Different types lurk at different altitudes, high or low, from the ground (fog) to no more than four miles above the surface. So it’s not far-fetched to say we live with our heads in the clouds.

David Romps studies the internal workings of clouds as an Associate Professor and Director of the UC Berkeley Atmospheric Sciences Center. He says that while science knows many of the basic facts of clouds, researchers are still discovering the details and much is yet unexplained.

For example, it’s not clear why clouds have a certain size, what speed they’ll rise, or why they clump.

That’s because, Romps said, there’s a number of dynamic forces going on in clouds all at the same time.

It all starts with water vapor. Only a 1 percent fraction of the entire atmosphere is made up of water vapor, most of it evaporated from the land or oceans by the heat of the sun. But evaporating that much vapor from liquid water takes a lot of energy.

Imagine, Romp saud, the amount of heat you have to add just to get one pot of water to boil and steam. Over hundreds of square miles of tropical ocean and jungle, the energy driving evaporation is enormous.

Once in the air, the evaporated water molecules float about until they’re chilled below a certain temperature. Then, if they bump into something like airborne particles of dust, sand, or bacteria, the vapor condenses back into liquid water, forming droplets. That’s what forms clouds.

When the droplets condense, they unleash the stored energy the water vapor collected during evaporation. That release of energy is what drives the clouds to rise, boiling, high into the atmosphere.

To put things into perspective, Romps says, the condensation in one rain cloud, one kilometer wide, releases heat at the rate of tens of gigawatts, which is faster than the entire state of California is consuming electrical energy.

Locally and around the globe, that energy drives the movement and mixing of the entire atmosphere.

The warm rising air creates areas of low pressure near the earth’s surface, and further out, pushes down cooler air, which mounds into denser, high pressure zones. As Californians know, strong lows carry and deliver dense rain and snow, while stationary high pressure can deflect rainstorms for long periods of time, producing drought.

One cubic kilometer of cloud can contain one ton of liquid water, and ten tons of water vapor.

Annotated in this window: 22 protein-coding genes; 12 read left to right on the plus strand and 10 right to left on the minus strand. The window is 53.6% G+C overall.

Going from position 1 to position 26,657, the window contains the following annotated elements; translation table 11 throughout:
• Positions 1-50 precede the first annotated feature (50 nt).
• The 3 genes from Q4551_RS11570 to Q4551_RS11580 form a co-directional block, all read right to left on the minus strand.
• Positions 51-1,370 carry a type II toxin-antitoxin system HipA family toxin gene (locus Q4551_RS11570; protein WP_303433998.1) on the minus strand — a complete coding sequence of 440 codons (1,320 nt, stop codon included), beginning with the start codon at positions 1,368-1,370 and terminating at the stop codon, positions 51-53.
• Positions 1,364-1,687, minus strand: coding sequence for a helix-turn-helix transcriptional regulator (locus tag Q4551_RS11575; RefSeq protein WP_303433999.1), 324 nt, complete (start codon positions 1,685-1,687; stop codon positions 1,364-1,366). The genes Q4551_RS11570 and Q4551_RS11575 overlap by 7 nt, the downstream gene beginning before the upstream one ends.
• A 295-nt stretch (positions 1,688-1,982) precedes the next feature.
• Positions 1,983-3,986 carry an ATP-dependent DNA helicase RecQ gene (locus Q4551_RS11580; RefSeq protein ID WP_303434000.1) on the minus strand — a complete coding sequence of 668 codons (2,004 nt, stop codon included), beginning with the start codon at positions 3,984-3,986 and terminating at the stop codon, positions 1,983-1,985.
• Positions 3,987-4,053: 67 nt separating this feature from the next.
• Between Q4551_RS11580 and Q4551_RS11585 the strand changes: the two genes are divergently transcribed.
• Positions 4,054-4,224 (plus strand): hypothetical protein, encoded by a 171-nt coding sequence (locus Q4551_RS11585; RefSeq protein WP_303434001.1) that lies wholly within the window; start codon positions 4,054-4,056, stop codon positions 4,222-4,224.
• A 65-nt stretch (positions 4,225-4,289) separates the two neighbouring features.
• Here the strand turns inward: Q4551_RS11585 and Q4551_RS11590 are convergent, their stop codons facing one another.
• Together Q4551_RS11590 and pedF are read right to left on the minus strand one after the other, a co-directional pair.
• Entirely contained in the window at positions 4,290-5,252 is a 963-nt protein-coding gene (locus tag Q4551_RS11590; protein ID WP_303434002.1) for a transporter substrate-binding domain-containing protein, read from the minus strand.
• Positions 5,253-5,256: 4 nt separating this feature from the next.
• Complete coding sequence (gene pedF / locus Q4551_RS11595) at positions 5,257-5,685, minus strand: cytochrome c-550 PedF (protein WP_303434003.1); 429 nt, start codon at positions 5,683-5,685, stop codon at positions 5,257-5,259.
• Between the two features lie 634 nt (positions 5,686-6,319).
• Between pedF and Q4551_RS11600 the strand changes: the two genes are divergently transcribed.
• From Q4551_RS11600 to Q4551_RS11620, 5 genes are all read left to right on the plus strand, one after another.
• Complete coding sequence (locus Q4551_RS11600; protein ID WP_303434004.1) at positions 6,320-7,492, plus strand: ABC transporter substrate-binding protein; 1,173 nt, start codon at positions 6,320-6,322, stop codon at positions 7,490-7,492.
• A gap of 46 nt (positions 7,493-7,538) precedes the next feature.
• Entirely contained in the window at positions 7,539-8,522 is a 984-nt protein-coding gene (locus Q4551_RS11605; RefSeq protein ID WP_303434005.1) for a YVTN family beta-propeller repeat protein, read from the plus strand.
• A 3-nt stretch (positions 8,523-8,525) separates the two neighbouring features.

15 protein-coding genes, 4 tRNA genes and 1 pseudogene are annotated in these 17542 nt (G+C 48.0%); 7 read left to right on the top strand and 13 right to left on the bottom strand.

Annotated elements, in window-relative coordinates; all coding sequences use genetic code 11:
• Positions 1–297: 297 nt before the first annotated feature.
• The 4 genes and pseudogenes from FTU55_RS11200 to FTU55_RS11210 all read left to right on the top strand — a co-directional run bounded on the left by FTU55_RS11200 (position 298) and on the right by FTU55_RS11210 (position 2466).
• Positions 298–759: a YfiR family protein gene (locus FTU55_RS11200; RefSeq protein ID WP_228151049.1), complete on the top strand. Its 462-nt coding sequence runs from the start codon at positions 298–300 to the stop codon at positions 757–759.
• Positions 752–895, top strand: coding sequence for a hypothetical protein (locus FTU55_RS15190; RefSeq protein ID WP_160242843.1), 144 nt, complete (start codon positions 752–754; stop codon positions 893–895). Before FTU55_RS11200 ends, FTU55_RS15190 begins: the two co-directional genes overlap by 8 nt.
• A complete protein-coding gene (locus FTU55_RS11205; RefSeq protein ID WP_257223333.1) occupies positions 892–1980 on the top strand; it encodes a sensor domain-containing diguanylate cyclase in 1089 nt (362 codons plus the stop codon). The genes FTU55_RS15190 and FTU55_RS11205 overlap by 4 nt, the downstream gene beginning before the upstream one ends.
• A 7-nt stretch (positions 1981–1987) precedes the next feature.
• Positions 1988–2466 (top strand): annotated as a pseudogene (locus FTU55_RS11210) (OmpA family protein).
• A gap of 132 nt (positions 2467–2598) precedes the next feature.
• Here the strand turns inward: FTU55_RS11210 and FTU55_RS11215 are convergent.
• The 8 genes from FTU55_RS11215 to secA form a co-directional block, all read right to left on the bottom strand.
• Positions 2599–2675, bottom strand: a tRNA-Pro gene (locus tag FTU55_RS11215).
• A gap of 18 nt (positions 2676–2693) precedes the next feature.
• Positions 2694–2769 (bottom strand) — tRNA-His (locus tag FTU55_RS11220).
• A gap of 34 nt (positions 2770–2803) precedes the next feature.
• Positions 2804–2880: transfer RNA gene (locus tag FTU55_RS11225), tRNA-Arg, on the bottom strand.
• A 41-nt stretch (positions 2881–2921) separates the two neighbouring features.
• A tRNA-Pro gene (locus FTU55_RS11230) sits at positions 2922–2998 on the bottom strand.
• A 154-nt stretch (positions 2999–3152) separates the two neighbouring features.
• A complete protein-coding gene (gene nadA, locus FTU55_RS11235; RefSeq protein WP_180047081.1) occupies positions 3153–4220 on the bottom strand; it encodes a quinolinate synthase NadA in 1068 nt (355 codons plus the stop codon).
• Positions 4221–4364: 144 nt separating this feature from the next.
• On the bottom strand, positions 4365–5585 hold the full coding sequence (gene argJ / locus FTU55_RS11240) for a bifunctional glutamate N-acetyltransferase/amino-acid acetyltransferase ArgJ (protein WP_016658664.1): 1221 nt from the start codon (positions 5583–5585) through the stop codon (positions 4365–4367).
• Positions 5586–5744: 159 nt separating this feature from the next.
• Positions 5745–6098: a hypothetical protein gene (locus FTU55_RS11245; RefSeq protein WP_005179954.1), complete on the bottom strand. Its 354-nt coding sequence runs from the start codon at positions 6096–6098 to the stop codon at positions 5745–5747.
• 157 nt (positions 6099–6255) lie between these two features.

Of course, lying on your back on the beach, the clouds look like something else entirely.

Bows and flows of angel hair and ice cream castles in the air

And feather canyons everywhere, I’ve looked at clouds that way

That’s how songwriter Joni Mitchell and singer Judi Collins captured the essence of cloud watching in song in 1968.

Seeing images in clouds is both entertaining and creative, and a peculiar ability of the human mind.

We see clouds as six-legged pigs or winged pirates in the sky due to a phenomenon known as pareidolia (pronounced par-i-DOH-lee-a). It’s a trick of the brain that also causes us to see faces on burnt toast and profiles on rock outcrops.

Astrophysicist Carl Sagan speculated it was likely an evolutionary protection: having the ability to rapidly see faces and forms amid the shadows and shapes in brush or grass would have been an asset when wolves and lions lay in ambush.

Better to interpret something incorrectly, than miss the predator.

In modern times, cloud watching is more of a relaxed form of nature immersion, or imaginative entertainment.

It’s also, as Pretor-Pinney describes it, an invitation to daydream, something our screen-obsessed culture tends to leave less and less space for. That “idle mode” we enter when we watch the sky without a time scale or running narrative, he says, is something we no longer seem to appreciate as valuable.

He notes that studies show the parts of the brain that are active while daydreaming are the same ones lit up while concentrating on a task.

“Ever-changing clouds are also an antidote cheaper than psychoanalysis, and beautiful for their own sake,” he says.

Stephen Nett is a Bodega Bay-based Certified California Naturalist, writer and speaker. Contact him at snett@californiasparks.com.